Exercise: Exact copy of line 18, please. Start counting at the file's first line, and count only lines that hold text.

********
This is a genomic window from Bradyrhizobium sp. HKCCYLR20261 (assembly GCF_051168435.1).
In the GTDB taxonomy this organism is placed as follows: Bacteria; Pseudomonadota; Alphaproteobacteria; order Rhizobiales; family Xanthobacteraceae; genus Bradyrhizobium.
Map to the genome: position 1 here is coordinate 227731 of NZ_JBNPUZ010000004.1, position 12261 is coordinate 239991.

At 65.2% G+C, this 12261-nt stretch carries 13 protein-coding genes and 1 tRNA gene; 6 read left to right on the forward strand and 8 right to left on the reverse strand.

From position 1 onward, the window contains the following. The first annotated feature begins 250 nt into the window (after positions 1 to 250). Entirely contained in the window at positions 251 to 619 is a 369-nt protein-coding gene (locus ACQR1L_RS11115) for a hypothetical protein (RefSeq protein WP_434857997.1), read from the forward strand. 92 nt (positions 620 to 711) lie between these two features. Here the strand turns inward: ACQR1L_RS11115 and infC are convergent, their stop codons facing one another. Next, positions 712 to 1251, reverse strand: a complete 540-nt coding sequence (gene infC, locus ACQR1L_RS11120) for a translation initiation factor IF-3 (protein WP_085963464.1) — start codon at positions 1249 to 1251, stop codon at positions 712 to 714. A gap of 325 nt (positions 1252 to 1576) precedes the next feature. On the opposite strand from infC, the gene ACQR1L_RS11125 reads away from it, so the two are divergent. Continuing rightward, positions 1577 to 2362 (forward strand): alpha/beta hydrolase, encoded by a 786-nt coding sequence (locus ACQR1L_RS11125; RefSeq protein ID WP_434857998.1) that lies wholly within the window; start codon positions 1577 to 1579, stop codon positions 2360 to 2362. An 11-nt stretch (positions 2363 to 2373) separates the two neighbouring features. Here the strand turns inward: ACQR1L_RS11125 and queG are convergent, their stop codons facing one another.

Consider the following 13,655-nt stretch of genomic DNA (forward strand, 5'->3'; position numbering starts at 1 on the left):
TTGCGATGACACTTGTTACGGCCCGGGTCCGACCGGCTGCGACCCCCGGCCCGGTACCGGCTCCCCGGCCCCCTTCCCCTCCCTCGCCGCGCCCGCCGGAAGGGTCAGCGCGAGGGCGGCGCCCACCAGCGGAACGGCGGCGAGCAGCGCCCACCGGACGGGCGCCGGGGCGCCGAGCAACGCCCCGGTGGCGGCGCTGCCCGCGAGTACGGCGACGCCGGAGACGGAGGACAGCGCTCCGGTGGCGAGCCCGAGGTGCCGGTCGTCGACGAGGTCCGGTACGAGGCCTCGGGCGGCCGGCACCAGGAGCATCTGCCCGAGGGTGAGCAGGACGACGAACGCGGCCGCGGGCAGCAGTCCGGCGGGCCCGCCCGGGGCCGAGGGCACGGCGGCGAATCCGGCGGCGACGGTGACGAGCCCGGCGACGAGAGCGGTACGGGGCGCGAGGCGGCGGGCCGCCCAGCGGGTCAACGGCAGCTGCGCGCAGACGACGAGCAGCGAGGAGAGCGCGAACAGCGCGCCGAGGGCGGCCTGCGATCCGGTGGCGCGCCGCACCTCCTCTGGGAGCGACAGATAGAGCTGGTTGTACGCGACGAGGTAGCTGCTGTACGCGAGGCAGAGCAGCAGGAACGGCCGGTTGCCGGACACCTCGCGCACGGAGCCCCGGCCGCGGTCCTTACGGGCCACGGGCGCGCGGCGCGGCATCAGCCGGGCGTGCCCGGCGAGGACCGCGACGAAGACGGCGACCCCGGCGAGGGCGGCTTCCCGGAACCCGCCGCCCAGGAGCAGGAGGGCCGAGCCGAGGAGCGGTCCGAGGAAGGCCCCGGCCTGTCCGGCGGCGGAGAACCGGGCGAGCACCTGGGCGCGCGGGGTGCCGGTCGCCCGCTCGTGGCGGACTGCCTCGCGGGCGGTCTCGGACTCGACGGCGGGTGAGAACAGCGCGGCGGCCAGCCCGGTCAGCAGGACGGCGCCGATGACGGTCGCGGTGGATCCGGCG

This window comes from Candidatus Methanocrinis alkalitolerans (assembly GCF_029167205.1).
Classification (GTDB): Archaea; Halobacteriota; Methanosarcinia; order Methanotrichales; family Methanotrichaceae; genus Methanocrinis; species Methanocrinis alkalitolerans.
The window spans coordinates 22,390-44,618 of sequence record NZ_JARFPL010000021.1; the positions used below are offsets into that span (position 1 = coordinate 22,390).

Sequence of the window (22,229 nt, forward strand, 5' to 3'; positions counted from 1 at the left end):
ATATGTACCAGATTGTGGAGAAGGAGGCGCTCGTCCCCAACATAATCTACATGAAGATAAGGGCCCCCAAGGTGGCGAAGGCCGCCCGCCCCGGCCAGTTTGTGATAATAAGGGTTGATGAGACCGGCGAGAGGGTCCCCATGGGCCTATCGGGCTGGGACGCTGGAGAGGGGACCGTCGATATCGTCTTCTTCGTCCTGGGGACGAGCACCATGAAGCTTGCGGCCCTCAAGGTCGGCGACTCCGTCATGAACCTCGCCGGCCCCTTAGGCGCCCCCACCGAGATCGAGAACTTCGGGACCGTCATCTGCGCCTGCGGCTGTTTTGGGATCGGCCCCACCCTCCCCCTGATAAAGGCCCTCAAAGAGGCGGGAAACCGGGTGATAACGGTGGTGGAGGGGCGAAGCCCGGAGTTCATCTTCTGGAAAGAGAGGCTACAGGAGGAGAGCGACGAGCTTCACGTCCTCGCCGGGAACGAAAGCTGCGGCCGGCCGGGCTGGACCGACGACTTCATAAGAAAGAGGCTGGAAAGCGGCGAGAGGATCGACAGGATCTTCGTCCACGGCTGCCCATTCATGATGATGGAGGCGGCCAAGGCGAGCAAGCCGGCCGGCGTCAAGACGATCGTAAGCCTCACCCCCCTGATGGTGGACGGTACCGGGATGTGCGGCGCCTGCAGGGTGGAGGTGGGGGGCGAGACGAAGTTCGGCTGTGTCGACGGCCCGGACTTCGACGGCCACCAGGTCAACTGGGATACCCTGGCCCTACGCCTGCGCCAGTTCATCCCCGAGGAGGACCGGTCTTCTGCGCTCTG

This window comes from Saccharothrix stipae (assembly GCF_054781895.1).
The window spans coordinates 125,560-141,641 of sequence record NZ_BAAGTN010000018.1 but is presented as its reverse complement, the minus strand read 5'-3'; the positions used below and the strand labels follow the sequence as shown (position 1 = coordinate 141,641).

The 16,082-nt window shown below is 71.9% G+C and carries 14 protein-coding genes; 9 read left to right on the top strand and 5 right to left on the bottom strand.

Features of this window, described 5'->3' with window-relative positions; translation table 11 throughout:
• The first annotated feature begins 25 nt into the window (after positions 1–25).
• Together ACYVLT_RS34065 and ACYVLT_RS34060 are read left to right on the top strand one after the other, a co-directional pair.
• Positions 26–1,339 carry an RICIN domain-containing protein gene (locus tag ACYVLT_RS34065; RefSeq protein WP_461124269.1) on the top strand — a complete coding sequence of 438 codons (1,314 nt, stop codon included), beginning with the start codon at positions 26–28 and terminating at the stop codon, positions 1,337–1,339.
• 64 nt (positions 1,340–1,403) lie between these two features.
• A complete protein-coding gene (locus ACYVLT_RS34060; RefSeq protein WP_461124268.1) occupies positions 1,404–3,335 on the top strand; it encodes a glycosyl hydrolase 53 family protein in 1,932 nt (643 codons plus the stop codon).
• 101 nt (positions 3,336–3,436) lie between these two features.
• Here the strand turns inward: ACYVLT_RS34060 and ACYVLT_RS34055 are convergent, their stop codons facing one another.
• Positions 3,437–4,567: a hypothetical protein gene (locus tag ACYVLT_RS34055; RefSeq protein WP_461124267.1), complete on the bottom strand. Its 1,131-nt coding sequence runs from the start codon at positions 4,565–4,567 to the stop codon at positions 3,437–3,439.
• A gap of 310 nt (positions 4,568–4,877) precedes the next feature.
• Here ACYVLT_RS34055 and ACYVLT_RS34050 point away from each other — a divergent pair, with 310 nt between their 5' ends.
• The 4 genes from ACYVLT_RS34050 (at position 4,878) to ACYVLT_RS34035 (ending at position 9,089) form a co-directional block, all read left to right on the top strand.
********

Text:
• Together ACYVLT_RS34065 and ACYVLT_RS34060 are read left to right on the top strand one after the other, a co-directional pair.